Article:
It was December 29th, the Feast of the Holy Family. I was sitting at my laptop in the dark while the lights on the Christmas tree twinkled merrily in the living room. The last Mass of the day, 7:00 pm –a.k.a. “the last chance Mass”, was finished so I thought I’d try to decompress from the maelstrom that has become the Christmas season at my house by reading all the posts and email I had been putting off. It was a good Christmas season but, as usual, the extra Masses, rehearsals, concerts, preparations, commitments, as well as shopping, wrapping, baking and the normal family festivities at my house with the kids and grandkids had me pretty much worn out. I made a snack and sat down for some quiet “me” time. I checked my Facebook page, Twitter feed, and email and saw that there was a new message from the pastor. The subject line was titled, “And now…Lent!” I could feel the corner of my eye start to twitch. Baby Jesus was still smiling happily in the manger of my Nativity set on the table waiting for the arrival of the three Kings and Father’s planning a meeting about Lent? I began and erased several replies that all began with a version of, “Seriously?!?!?!?” but I resisted and chose not to respond for the time being. There’s no need to detail the rest of my thoughts that evening.
Since then we’ve had our meetings to put our ideas together for the upcoming Lenten season; first just the two of us, then the pastoral staff, then the liturgical committee. He wants to get everyone on board and thinking about the next phase of the year. We have the advantage of a couple extra weeks of Ordinary Time this year before we face Ash Wednesday. From there it builds and builds until the big guns come out for Holy Week.
Church folk have a different way of thinking about things like seasons and celebrations. Our seasons are predictable, ritualized and even color coded; purple, white, green and the occasional red or rose (not pink, Father reminds us – Rose). Even our calendars are different with the beginning of the liturgical year coming on the first Sunday of Advent. The email got me thinking however, about these feasts that we love and celebrate.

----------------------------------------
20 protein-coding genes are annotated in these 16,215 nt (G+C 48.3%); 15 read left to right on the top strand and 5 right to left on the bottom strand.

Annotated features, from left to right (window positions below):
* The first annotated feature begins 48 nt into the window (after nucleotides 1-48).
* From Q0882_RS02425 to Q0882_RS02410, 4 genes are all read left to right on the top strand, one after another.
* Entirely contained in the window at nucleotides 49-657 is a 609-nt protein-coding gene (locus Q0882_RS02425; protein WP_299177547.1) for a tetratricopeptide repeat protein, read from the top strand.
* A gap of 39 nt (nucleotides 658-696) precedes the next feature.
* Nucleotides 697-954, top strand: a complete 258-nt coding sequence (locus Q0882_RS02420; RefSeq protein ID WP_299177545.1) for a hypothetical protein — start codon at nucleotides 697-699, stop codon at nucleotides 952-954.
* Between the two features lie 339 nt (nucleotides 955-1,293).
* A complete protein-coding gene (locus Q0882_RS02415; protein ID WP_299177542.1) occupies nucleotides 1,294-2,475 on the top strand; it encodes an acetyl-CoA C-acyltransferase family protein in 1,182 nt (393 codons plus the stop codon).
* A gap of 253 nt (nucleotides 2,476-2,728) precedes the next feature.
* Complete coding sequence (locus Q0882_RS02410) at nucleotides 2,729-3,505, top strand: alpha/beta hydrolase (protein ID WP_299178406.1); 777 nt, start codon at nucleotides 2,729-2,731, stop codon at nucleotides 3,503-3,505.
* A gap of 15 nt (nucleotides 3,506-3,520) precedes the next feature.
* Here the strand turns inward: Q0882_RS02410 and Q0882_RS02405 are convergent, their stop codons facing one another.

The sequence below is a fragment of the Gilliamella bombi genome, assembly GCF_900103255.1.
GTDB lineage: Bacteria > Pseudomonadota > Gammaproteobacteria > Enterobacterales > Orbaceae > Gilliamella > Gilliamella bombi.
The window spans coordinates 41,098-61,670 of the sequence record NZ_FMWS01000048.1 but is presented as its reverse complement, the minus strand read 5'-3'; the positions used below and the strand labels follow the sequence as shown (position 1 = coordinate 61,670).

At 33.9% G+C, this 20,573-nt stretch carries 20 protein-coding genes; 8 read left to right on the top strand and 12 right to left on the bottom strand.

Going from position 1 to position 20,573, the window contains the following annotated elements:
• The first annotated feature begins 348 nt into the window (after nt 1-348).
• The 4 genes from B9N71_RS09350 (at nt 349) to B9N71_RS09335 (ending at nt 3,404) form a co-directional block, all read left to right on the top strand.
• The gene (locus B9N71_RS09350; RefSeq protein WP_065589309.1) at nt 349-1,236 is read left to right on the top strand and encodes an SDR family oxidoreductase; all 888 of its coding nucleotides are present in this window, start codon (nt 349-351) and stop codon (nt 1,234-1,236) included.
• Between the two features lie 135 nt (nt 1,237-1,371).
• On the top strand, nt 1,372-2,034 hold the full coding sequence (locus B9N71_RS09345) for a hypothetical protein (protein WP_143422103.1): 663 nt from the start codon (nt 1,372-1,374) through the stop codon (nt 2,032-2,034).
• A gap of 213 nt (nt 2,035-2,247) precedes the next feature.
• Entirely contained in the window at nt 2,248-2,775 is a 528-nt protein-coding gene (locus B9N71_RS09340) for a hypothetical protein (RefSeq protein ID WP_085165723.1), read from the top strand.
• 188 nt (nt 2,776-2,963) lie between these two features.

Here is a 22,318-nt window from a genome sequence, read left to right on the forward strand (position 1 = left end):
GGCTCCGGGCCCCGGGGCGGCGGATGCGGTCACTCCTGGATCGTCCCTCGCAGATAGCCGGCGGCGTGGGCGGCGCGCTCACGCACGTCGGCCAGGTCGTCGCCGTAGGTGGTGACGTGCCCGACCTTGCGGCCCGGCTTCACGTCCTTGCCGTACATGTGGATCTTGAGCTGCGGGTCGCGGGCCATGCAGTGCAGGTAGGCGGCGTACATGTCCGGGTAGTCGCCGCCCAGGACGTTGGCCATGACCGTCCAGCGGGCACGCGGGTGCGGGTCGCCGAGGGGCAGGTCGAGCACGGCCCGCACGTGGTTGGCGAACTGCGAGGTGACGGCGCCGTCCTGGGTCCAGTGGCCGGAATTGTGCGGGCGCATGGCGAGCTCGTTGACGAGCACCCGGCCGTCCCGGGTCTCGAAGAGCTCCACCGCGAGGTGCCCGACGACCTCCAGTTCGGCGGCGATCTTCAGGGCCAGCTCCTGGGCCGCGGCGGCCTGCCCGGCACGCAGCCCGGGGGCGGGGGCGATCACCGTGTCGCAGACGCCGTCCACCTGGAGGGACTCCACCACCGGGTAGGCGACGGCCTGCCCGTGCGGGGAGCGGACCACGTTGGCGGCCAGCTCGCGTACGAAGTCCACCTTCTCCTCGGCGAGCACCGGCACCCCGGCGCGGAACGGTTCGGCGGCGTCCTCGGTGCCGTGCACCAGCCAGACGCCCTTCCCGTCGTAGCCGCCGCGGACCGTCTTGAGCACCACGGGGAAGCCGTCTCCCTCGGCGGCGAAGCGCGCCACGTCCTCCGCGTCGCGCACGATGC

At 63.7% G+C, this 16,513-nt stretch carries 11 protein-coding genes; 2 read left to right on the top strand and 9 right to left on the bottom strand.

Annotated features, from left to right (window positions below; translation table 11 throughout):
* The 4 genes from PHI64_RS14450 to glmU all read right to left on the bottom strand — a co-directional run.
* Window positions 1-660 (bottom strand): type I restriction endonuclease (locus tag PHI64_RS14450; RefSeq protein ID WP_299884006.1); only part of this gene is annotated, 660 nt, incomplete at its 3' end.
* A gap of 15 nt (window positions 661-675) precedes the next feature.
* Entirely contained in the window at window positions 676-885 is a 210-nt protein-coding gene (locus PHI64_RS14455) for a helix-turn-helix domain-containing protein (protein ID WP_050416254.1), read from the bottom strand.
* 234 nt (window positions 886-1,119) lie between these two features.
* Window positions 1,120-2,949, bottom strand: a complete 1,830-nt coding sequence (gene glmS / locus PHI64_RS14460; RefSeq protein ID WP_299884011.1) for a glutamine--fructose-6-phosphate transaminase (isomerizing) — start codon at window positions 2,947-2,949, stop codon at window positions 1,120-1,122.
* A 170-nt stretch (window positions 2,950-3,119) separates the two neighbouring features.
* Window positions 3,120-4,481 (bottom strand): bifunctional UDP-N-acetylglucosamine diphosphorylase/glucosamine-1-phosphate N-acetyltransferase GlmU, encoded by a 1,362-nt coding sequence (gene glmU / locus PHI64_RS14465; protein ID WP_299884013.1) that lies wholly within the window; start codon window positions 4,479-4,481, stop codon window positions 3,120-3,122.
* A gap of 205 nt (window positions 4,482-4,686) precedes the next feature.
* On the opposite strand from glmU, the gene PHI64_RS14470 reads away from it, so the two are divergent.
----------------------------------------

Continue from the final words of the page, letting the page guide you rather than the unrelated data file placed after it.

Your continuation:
Just as every sunny day has shade, so every Christmas has dark and grey shades of Lent that hover over them like ghostly images floating in the corner of a family photo – some hidden and some blatantly obvious. There is a shadow of a cross loomimg over the manger. It’s not something we like to think about during the Christmas season, but you can see it if you draw a symbolic line from the wood of the manger to the wood of the cross. We understand that Christmas would make no sense if not for the suffering, death and resurrection of the very same sweet, cuddly baby described in our poetry and carols. It’s not just the birth of an infant…it’s the sword of sorrow that will pierce Mary’s heart. It’s the cry of hundreds of mothers over their slaughtered children. It’s the mysterious gift of myrhh and the narrow escape. It’s the eventual way of the cross.
Unlike the world’s concept of time, the Church moves us through the liturgical years, not by a timeline, but more like a spiral. Each season’s beginning is merely a path toward the next one. We mark the time with our traditions and celebrations of feasts and solemnities, allowing ourselves to be moved emotionally and spiritually through joys and sorrows, glorias and lamentations, triumphs, defeats and triumps again, light and shadows, death and life and resurrection.
Each year we carry on rituals and traditions to remember them. In the Church and in our homes we ritualize our family times together. We decorate our homes with light in the darkest time of the year and gather our loved ones near to us. We tell them stories – the same stories over and over – of wars and farming, marriages and babies, kings, heroes and paupers. We tell stories about our grandparents and the olden days; of hard times, regret and shame, deception, infidelity and of wallowing in the ashes of failure. We tell stories of promise and redemption and unspeakable joy and never tire of telling them because they’re so much a part of us and telling them helps us make sense of our lives. Then we add our own stories to them so that our children will remember them and the lessons they teach and will, hopefully one day, tell them to their children.
So now…Lent! Not here yet, but coming. Let’s do this.